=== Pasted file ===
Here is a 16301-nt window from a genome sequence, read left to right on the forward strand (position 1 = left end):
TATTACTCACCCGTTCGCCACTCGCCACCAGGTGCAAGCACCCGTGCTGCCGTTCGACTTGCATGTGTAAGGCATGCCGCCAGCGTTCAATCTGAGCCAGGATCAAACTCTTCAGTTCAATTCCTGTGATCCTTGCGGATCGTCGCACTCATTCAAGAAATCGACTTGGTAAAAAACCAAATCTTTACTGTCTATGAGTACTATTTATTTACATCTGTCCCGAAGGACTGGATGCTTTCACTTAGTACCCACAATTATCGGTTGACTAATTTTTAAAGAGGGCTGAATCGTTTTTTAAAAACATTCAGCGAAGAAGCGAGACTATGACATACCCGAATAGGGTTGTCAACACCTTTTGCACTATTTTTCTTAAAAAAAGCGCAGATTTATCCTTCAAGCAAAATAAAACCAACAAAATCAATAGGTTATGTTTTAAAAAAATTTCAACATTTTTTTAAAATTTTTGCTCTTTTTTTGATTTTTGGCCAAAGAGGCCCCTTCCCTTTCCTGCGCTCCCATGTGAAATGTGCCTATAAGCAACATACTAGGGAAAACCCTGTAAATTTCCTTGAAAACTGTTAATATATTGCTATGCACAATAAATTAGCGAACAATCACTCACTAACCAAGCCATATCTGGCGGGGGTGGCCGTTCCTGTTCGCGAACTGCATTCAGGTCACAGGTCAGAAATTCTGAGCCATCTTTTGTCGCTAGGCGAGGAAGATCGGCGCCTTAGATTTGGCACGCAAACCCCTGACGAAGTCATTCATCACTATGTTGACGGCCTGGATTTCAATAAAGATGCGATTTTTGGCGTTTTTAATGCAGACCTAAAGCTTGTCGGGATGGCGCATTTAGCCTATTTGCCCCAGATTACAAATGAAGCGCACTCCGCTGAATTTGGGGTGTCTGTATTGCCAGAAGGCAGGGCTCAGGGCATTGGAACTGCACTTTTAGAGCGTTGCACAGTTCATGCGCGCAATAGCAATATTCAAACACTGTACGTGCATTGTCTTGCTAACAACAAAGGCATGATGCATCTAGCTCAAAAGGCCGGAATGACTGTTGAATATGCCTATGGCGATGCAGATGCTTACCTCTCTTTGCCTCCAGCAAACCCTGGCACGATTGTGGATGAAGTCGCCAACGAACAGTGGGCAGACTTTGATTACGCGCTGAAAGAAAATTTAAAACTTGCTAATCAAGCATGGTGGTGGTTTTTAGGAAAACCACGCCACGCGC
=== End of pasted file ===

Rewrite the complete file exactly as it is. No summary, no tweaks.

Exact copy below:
Here is a 16301-nt window from a genome sequence, read left to right on the forward strand (position 1 = left end):
TATTACTCACCCGTTCGCCACTCGCCACCAGGTGCAAGCACCCGTGCTGCCGTTCGACTTGCATGTGTAAGGCATGCCGCCAGCGTTCAATCTGAGCCAGGATCAAACTCTTCAGTTCAATTCCTGTGATCCTTGCGGATCGTCGCACTCATTCAAGAAATCGACTTGGTAAAAAACCAAATCTTTACTGTCTATGAGTACTATTTATTTACATCTGTCCCGAAGGACTGGATGCTTTCACTTAGTACCCACAATTATCGGTTGACTAATTTTTAAAGAGGGCTGAATCGTTTTTTAAAAACATTCAGCGAAGAAGCGAGACTATGACATACCCGAATAGGGTTGTCAACACCTTTTGCACTATTTTTCTTAAAAAAAGCGCAGATTTATCCTTCAAGCAAAATAAAACCAACAAAATCAATAGGTTATGTTTTAAAAAAATTTCAACATTTTTTTAAAATTTTTGCTCTTTTTTTGATTTTTGGCCAAAGAGGCCCCTTCCCTTTCCTGCGCTCCCATGTGAAATGTGCCTATAAGCAACATACTAGGGAAAACCCTGTAAATTTCCTTGAAAACTGTTAATATATTGCTATGCACAATAAATTAGCGAACAATCACTCACTAACCAAGCCATATCTGGCGGGGGTGGCCGTTCCTGTTCGCGAACTGCATTCAGGTCACAGGTCAGAAATTCTGAGCCATCTTTTGTCGCTAGGCGAGGAAGATCGGCGCCTTAGATTTGGCACGCAAACCCCTGACGAAGTCATTCATCACTATGTTGACGGCCTGGATTTCAATAAAGATGCGATTTTTGGCGTTTTTAATGCAGACCTAAAGCTTGTCGGGATGGCGCATTTAGCCTATTTGCCCCAGATTACAAATGAAGCGCACTCCGCTGAATTTGGGGTGTCTGTATTGCCAGAAGGCAGGGCTCAGGGCATTGGAACTGCACTTTTAGAGCGTTGCACAGTTCATGCGCGCAATAGCAATATTCAAACACTGTACGTGCATTGTCTTGCTAACAACAAAGGCATGATGCATCTAGCTCAAAAGGCCGGAATGACTGTTGAATATGCCTATGGCGATGCAGATGCTTACCTCTCTTTGCCTCCAGCAAACCCTGGCACGATTGTGGATGAAGTCGCCAACGAACAGTGGGCAGACTTTGATTACGCGCTGAAAGAAAATTTAAAACTTGCTAATCAAGCATGGTGGTGGTTTTTAGGAAAACCACGCCACGCGC